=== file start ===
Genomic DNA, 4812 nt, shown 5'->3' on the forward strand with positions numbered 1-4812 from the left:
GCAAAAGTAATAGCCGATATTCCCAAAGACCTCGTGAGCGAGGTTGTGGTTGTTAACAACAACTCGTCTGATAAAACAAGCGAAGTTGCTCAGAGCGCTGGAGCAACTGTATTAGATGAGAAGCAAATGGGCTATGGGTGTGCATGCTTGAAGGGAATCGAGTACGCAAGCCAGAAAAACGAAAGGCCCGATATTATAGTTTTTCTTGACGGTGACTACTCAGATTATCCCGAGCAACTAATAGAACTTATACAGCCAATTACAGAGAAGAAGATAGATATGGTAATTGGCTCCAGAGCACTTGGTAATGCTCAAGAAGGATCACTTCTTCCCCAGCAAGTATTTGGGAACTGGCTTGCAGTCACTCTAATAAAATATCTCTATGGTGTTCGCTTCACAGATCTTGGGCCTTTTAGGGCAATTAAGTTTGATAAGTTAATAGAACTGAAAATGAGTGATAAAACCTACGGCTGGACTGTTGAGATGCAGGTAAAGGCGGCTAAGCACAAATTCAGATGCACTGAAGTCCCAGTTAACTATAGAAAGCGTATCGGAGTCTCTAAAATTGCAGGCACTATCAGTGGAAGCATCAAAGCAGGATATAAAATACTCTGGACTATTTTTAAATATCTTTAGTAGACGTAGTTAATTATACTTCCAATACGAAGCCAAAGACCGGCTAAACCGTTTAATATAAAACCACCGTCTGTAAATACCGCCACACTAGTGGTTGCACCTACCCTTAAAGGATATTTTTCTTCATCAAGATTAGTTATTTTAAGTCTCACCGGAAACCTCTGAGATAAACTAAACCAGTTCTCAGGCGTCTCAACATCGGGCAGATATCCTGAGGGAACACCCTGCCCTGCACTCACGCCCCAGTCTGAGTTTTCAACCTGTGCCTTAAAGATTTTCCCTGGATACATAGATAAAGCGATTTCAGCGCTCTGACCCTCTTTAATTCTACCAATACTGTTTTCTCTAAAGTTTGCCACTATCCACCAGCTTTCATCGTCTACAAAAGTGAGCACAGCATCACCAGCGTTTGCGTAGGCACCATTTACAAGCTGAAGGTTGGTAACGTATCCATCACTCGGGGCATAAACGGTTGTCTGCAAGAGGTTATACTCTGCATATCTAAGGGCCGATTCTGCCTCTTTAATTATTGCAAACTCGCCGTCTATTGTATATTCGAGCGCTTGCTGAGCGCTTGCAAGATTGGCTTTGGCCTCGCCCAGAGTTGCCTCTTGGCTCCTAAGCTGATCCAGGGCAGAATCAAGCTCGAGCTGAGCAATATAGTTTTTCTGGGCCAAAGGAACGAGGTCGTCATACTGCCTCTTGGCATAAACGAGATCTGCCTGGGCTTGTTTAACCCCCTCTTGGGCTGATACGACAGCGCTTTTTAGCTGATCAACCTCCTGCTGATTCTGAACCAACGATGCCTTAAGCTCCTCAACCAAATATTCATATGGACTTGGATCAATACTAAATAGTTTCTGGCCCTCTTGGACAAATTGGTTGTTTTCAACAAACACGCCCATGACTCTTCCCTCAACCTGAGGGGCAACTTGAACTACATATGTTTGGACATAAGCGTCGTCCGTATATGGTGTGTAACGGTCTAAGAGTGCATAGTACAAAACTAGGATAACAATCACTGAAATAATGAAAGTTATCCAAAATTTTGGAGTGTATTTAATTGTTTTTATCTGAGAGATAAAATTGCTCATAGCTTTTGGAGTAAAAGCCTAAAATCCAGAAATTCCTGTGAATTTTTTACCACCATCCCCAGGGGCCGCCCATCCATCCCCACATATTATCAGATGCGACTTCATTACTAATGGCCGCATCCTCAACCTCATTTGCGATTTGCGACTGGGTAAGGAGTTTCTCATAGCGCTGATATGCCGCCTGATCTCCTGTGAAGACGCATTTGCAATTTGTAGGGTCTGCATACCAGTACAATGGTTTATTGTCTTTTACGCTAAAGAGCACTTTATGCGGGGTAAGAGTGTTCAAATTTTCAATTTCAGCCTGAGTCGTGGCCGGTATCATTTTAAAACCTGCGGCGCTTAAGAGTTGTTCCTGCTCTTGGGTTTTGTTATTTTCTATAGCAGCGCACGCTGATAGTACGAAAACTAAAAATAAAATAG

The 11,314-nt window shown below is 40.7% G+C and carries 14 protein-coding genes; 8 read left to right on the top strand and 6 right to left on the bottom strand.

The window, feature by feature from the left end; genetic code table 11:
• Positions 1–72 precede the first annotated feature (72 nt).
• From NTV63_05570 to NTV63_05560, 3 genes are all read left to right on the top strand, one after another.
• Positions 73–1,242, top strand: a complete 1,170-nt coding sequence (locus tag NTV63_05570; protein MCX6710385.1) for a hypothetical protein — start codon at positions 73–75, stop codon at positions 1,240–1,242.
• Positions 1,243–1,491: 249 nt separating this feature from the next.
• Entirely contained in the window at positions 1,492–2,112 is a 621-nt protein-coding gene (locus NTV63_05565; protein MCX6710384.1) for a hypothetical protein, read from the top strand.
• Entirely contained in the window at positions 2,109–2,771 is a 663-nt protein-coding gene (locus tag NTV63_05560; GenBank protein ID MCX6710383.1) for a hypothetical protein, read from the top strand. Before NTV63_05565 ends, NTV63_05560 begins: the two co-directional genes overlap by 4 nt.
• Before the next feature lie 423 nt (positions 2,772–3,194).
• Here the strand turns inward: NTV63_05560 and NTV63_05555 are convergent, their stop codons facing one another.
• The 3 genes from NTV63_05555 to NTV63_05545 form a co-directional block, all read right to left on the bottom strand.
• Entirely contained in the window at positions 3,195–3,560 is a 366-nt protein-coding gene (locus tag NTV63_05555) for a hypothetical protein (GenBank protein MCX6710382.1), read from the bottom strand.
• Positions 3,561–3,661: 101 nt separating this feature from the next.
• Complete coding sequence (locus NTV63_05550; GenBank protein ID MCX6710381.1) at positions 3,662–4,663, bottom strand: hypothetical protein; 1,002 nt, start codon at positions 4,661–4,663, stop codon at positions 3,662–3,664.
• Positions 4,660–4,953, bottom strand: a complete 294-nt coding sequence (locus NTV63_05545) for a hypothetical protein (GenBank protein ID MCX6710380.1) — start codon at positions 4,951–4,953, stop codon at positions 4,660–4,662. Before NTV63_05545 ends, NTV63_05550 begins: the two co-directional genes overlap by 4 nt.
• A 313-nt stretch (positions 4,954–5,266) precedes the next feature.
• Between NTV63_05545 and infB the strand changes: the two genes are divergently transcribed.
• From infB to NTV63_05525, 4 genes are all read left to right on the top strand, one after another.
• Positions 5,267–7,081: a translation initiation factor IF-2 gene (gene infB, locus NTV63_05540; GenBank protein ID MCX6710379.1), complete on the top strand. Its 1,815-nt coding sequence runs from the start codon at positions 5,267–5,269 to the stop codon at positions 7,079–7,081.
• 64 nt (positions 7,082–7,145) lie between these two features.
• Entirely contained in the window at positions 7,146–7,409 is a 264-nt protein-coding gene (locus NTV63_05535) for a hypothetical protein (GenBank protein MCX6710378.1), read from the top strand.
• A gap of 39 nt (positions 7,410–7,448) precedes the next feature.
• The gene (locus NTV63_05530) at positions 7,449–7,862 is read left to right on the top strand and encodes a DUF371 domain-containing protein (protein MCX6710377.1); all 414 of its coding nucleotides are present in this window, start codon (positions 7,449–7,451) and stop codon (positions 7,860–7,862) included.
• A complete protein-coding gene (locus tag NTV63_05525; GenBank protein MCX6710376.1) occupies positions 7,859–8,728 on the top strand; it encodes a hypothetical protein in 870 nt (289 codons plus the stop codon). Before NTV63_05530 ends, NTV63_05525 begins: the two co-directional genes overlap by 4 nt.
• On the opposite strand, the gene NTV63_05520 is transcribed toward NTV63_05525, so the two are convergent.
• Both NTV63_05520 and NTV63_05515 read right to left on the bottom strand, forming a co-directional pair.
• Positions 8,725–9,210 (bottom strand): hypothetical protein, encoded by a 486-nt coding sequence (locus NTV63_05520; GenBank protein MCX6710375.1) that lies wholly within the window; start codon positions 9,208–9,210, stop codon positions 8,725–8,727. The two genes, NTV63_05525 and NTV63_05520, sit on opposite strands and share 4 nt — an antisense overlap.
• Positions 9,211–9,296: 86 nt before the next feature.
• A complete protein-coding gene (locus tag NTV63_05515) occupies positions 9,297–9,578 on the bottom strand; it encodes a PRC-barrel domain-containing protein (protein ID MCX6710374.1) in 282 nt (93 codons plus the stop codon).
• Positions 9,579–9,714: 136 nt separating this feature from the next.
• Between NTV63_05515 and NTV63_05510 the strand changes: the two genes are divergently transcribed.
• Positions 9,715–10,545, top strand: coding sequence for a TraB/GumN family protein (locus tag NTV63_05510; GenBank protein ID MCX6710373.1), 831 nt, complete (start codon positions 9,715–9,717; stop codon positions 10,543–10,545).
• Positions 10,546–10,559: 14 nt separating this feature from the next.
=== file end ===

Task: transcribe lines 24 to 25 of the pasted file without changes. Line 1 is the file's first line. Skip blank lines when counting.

• A gap of 39 nt (positions 7,410–7,448) precedes the next feature.
• The gene (locus NTV63_05530) at positions 7,449–7,862 is read left to right on the top strand and encodes a DUF371 domain-containing protein (protein MCX6710377.1); all 414 of its coding nucleotides are present in this window, start codon (positions 7,449–7,451) and stop codon (positions 7,860–7,862) included.